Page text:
After MIT, he began a career in finance, first working as an analyst, then, by 1987, as an investment columnist for Fidelity in Boston. The transition to financial writing hinted at his future as an author, and, in 1995, his first book, This Is Not Your Father’s Stockpicking Book, was published. He’d follow that up in later years with two other investment books, including one that doubled as a murder mystery: A Killing on Wall Street. Niederman’s drift into book writing was a symptom of frustrations in his finance career, most notably the lack of creativity required for his work and the ever-shrinking time frame used to evaluate investments. Niederman’s investment approach was “old-fashioned,” meaning he would prefer to check on his recommendations every couple of months to monitor their progress. Many peers, however, were more vigilant, perhaps to no advantage, becoming increasingly sensitive to daily ups and downs. He was leery of these trends and the inevitable influence it would have on his life and career.

“Many people in the financial business have their lives dominated by forces outside their control, although theoretically one can control one’s responses,” he says. “I didn’t think I was well equipped to be immersed in a business in which I would be defined by a performance number, and a performance number only. The more I allowed myself to be defined this way, the less happy I would be.”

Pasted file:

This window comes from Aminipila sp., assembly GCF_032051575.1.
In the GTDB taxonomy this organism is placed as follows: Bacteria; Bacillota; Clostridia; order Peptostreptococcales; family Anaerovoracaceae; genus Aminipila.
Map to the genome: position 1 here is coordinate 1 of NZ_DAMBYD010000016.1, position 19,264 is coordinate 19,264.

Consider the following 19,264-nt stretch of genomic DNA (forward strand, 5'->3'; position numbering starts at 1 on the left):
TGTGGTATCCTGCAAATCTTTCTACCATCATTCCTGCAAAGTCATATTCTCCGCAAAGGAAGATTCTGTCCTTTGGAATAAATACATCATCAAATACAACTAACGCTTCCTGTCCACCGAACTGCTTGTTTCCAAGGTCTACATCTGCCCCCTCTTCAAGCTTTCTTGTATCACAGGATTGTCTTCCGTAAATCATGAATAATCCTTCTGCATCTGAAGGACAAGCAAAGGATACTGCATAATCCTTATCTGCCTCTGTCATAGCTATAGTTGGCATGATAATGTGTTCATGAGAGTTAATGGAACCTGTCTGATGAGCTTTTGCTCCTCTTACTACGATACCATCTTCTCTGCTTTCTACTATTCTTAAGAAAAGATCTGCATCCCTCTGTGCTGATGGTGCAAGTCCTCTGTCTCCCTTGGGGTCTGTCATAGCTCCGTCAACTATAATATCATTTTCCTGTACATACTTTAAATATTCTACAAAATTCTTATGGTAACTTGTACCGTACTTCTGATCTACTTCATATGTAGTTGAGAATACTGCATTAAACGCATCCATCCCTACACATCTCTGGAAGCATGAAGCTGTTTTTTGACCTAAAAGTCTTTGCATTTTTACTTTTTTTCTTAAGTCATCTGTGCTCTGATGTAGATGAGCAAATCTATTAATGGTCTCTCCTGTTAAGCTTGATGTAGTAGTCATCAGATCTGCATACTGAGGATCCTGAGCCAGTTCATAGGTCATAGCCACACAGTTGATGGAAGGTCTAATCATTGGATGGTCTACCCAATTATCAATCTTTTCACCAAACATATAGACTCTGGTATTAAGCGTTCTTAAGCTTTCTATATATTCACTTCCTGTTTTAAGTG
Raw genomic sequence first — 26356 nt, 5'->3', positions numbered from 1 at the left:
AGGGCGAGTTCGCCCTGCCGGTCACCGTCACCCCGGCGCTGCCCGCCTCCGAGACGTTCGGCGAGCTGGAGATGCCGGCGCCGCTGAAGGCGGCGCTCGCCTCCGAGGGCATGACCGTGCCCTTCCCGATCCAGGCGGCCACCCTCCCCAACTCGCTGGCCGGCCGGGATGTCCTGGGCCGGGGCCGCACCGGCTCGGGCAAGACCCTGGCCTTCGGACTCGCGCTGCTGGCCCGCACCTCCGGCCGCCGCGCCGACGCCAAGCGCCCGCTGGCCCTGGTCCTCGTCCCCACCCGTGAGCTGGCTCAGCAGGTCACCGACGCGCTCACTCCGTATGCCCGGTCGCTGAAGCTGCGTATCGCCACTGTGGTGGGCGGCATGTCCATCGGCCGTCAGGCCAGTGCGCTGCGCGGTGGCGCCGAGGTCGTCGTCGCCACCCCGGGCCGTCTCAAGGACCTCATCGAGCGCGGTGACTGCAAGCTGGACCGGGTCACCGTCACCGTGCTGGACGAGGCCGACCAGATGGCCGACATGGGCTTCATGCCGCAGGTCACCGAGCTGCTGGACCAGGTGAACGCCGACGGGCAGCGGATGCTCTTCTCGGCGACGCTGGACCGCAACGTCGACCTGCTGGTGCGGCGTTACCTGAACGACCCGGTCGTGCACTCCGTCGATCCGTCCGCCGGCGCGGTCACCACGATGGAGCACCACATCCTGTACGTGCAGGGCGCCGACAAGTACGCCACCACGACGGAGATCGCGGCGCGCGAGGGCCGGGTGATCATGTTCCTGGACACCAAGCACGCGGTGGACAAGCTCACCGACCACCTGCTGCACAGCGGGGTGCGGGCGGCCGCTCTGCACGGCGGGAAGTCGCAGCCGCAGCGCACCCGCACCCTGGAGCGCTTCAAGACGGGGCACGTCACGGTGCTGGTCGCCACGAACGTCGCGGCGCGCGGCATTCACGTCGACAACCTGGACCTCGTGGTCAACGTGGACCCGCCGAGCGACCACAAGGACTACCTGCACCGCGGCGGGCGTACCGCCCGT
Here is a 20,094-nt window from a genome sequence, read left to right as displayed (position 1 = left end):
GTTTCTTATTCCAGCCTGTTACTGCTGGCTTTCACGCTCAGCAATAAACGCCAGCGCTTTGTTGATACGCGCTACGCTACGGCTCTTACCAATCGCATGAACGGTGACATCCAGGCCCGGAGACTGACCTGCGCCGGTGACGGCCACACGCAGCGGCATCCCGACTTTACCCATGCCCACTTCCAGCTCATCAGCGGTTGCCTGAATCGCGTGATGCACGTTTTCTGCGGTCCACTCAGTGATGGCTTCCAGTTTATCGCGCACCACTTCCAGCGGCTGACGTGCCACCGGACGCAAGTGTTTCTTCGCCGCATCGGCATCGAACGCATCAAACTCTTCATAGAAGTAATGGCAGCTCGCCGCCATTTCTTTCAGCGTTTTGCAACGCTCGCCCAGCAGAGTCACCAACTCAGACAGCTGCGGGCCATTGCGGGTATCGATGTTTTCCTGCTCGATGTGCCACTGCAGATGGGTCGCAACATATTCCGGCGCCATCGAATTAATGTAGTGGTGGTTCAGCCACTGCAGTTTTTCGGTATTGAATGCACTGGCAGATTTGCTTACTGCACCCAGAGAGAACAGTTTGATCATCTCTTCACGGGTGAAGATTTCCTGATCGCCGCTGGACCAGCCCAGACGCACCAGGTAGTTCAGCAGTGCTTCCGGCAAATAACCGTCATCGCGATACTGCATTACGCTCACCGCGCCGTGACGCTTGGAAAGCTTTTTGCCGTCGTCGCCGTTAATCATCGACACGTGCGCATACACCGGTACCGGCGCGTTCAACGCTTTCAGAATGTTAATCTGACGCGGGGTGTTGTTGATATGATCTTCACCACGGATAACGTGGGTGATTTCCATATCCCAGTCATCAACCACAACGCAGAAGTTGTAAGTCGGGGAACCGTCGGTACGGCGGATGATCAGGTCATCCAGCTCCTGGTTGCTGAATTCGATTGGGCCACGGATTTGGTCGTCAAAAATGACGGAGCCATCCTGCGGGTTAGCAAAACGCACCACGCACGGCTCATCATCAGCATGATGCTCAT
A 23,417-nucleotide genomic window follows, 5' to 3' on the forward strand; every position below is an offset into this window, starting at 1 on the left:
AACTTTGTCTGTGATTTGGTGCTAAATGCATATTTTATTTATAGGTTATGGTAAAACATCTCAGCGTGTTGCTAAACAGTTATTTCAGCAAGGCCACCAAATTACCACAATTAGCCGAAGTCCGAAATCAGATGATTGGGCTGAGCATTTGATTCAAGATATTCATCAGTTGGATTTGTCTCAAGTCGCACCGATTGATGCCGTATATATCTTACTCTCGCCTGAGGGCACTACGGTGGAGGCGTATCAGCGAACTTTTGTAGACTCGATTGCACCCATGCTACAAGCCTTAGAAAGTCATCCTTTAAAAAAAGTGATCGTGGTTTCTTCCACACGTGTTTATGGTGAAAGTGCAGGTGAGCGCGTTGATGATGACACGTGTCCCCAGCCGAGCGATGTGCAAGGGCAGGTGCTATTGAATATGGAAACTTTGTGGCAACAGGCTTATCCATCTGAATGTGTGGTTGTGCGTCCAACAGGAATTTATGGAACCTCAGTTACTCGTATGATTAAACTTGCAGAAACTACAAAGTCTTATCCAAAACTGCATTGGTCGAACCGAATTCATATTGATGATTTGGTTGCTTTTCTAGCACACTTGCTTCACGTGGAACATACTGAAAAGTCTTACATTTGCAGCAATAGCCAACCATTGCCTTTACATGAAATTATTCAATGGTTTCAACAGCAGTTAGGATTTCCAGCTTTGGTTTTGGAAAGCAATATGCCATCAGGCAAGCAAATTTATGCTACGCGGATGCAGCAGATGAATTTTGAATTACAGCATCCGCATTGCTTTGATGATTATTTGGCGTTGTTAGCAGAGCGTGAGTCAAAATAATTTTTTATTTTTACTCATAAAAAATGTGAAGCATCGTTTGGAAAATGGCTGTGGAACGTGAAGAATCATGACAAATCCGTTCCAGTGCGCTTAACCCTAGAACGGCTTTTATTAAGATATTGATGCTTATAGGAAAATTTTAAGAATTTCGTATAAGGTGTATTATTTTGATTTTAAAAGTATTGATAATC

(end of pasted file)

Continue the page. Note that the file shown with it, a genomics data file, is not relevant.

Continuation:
One thing that did make him happy was puzzles, which he was no longer simply solving, but also creating.

After a few years of experimentation during graduate school as a means of procrastinating against writing his thesis, at the age of 26, Niederman had his first triumph, when The New York Times published one of his crossword puzzles. He had been rejected three times before by the crossword puzzle editor at the time, Eugene T. Maleska, who warned him to allow some time to pass before pestering the paper with another attempt. But the bold and relentless Niederman submitted another puzzle just three weeks later. Lo and behold, Maleska accepted, making Niederman a very happy man.

“As soon as I published a puzzle in The Times,” he says, “I felt I wrote the first line of my obituary.”